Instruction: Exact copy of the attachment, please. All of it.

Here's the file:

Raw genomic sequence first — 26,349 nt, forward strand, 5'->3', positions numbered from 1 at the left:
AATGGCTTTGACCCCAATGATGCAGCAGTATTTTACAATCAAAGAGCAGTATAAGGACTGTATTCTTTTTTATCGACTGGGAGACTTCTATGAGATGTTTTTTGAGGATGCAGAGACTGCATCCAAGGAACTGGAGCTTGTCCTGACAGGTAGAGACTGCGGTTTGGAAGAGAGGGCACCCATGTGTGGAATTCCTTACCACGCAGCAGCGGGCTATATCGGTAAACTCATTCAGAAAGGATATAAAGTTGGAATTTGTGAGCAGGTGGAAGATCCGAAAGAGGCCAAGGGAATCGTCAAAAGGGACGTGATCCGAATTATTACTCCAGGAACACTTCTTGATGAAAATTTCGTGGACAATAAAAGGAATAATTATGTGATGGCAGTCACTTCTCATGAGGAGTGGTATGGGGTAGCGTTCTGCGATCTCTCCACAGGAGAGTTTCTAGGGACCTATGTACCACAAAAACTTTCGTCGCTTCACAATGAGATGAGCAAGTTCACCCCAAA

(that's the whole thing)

Raw genomic sequence first — 26,349 nt, forward strand, 5'->3', positions numbered from 1 at the left:
AATGGCTTTGACCCCAATGATGCAGCAGTATTTTACAATCAAAGAGCAGTATAAGGACTGTATTCTTTTTTATCGACTGGGAGACTTCTATGAGATGTTTTTTGAGGATGCAGAGACTGCATCCAAGGAACTGGAGCTTGTCCTGACAGGTAGAGACTGCGGTTTGGAAGAGAGGGCACCCATGTGTGGAATTCCTTACCACGCAGCAGCGGGCTATATCGGTAAACTCATTCAGAAAGGATATAAAGTTGGAATTTGTGAGCAGGTGGAAGATCCGAAAGAGGCCAAGGGAATCGTCAAAAGGGACGTGATCCGAATTATTACTCCAGGAACACTTCTTGATGAAAATTTCGTGGACAATAAAAGGAATAATTATGTGATGGCAGTCACTTCTCATGAGGAGTGGTATGGGGTAGCGTTCTGCGATCTCTCCACAGGAGAGTTTCTAGGGACCTATGTACCACAAAAACTTTCGTCGCTTCACAATGAGATGAGCAAGTTCACCCCAAA